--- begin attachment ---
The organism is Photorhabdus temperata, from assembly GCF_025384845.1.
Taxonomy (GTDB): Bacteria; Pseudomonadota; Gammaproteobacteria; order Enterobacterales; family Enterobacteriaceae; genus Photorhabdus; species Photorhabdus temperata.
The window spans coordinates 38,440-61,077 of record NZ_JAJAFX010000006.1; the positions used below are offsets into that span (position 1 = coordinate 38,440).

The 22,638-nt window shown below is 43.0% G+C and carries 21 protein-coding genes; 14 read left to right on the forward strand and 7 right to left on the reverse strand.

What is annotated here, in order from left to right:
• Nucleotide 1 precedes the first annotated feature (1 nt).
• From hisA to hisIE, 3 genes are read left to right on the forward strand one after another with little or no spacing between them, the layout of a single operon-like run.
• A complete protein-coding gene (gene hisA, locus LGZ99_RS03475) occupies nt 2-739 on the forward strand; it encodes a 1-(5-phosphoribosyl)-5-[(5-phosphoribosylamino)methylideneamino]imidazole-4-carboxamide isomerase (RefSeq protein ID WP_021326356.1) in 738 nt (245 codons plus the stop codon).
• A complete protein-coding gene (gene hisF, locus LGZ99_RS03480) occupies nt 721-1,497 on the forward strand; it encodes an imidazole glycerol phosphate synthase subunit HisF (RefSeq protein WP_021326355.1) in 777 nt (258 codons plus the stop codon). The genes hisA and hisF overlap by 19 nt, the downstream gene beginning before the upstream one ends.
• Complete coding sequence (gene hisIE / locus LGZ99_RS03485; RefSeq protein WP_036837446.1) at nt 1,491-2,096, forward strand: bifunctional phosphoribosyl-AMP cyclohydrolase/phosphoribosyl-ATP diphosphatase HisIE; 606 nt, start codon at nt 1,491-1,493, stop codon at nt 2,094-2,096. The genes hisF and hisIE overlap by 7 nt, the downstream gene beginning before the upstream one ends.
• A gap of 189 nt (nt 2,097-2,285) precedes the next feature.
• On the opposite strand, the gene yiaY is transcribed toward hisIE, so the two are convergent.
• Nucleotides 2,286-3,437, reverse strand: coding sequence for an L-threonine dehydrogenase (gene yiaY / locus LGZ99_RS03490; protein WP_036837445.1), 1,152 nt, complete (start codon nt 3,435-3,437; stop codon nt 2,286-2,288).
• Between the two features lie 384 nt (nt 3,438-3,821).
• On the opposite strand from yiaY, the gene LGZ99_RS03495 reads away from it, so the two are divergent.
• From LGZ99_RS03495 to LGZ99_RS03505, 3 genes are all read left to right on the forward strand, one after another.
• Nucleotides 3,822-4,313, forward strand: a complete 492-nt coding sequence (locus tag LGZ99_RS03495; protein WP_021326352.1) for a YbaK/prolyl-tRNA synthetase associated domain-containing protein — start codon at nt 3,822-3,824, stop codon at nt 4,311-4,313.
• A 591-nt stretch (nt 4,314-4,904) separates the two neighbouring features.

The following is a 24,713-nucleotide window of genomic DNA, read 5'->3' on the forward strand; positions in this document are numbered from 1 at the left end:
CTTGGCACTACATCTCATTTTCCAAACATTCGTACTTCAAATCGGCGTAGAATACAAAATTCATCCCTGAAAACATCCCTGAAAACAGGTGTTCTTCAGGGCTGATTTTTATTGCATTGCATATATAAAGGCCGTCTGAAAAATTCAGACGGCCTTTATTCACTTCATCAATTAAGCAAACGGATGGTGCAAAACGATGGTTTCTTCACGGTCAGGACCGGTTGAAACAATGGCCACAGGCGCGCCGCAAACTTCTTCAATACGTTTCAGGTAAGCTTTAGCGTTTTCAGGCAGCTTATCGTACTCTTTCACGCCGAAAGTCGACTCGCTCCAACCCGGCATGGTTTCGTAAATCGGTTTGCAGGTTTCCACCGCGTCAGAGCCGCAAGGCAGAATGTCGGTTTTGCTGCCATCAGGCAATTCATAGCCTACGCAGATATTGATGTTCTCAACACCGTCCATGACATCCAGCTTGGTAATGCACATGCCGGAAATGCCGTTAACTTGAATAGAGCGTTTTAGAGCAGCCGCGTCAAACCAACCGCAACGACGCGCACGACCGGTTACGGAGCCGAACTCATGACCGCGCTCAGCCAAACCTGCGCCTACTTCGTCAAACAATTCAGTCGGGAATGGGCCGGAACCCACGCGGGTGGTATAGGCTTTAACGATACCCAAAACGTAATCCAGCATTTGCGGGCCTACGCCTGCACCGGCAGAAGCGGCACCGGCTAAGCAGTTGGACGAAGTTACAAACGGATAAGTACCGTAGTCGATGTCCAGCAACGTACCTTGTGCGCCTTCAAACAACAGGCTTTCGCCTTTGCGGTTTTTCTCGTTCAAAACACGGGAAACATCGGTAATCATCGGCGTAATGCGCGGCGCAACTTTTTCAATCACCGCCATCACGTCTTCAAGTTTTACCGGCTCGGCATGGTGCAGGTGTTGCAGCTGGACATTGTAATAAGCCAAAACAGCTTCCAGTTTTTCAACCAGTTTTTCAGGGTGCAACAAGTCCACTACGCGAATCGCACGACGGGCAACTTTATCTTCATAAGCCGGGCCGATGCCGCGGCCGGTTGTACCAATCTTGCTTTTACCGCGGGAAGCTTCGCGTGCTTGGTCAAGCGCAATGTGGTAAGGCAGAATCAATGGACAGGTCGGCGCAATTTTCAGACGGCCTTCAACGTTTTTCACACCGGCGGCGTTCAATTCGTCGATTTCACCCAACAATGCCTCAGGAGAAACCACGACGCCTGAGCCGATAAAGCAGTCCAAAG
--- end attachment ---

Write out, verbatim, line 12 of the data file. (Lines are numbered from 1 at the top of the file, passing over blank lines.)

• On the opposite strand, the gene yiaY is transcribed toward hisIE, so the two are convergent.